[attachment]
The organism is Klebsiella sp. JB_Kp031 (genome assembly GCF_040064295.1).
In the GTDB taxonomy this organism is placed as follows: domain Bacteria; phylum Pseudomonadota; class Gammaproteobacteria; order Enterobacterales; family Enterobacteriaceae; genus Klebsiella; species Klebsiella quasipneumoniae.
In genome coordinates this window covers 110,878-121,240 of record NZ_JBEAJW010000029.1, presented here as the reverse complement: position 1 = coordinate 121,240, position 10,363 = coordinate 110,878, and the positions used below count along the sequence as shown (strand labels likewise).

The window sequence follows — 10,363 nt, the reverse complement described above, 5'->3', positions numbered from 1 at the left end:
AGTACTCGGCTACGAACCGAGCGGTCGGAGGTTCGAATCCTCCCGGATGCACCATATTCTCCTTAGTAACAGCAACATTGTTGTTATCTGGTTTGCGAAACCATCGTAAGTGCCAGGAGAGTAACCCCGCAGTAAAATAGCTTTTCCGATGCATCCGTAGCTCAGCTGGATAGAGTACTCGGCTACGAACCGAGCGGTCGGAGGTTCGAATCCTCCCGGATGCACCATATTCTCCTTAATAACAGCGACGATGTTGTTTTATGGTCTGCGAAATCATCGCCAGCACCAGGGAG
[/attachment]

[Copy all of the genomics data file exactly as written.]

The organism is Klebsiella sp. JB_Kp031 (genome assembly GCF_040064295.1).
In the GTDB taxonomy this organism is placed as follows: domain Bacteria; phylum Pseudomonadota; class Gammaproteobacteria; order Enterobacterales; family Enterobacteriaceae; genus Klebsiella; species Klebsiella quasipneumoniae.
In genome coordinates this window covers 110,878-121,240 of record NZ_JBEAJW010000029.1, presented here as the reverse complement: position 1 = coordinate 121,240, position 10,363 = coordinate 110,878, and the positions used below count along the sequence as shown (strand labels likewise).

The window sequence follows — 10,363 nt, the reverse complement described above, 5'->3', positions numbered from 1 at the left end:
AGTACTCGGCTACGAACCGAGCGGTCGGAGGTTCGAATCCTCCCGGATGCACCATATTCTCCTTAGTAACAGCAACATTGTTGTTATCTGGTTTGCGAAACCATCGTAAGTGCCAGGAGAGTAACCCCGCAGTAAAATAGCTTTTCCGATGCATCCGTAGCTCAGCTGGATAGAGTACTCGGCTACGAACCGAGCGGTCGGAGGTTCGAATCCTCCCGGATGCACCATATTCTCCTTAATAACAGCGACGATGTTGTTTTATGGTCTGCGAAATCATCGCCAGCACCAGGGAG